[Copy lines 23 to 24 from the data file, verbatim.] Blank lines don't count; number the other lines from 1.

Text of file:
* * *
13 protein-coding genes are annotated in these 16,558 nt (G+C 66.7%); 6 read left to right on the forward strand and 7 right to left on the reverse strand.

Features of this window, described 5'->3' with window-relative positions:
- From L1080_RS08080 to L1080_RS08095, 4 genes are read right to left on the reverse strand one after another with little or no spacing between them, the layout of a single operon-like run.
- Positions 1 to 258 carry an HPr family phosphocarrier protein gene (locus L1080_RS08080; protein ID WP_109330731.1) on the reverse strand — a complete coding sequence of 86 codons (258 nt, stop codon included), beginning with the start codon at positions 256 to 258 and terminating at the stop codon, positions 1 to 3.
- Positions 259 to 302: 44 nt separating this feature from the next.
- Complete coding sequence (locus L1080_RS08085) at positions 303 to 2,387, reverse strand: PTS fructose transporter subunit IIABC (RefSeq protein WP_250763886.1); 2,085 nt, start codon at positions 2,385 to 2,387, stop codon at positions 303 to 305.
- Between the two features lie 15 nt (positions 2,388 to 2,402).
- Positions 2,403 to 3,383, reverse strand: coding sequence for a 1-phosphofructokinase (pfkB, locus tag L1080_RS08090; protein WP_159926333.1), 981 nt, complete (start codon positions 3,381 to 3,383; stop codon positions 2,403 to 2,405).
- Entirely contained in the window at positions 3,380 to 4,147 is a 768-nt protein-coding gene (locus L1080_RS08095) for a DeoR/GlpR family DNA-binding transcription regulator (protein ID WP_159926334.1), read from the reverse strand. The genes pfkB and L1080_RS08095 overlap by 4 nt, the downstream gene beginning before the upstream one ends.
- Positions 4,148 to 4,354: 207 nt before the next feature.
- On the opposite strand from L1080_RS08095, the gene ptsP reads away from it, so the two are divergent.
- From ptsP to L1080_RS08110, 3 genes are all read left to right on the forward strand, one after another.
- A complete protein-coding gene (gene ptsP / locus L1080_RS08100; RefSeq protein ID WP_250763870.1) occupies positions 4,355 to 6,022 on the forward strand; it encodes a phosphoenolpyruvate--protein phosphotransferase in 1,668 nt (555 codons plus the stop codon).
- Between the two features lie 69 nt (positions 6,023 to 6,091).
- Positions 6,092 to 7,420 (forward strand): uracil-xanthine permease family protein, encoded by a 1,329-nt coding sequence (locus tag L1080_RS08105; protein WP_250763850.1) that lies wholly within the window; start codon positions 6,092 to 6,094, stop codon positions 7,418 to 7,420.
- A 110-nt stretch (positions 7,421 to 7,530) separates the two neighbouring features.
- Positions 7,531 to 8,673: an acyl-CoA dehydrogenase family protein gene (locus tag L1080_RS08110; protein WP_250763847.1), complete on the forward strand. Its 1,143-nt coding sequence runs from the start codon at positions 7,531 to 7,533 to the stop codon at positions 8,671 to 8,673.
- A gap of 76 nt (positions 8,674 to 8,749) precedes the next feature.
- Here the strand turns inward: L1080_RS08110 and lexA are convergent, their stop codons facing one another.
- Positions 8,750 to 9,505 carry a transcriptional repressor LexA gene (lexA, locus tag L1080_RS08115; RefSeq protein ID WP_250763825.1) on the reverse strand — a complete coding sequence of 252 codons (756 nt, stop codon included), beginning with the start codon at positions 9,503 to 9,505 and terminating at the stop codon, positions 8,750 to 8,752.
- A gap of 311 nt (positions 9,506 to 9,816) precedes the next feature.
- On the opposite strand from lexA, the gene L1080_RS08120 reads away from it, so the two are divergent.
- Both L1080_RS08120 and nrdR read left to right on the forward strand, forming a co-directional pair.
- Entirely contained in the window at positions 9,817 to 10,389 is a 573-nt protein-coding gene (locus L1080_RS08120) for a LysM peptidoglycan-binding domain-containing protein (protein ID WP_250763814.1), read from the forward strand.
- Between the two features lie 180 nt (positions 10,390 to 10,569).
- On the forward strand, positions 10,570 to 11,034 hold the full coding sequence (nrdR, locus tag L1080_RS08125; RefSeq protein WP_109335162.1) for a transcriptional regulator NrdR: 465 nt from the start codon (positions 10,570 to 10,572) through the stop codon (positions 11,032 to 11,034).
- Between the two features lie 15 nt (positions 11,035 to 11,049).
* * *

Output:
- Both L1080_RS08120 and nrdR read left to right on the forward strand, forming a co-directional pair.
- Entirely contained in the window at positions 9,817 to 10,389 is a 573-nt protein-coding gene (locus L1080_RS08120) for a LysM peptidoglycan-binding domain-containing protein (protein ID WP_250763814.1), read from the forward strand.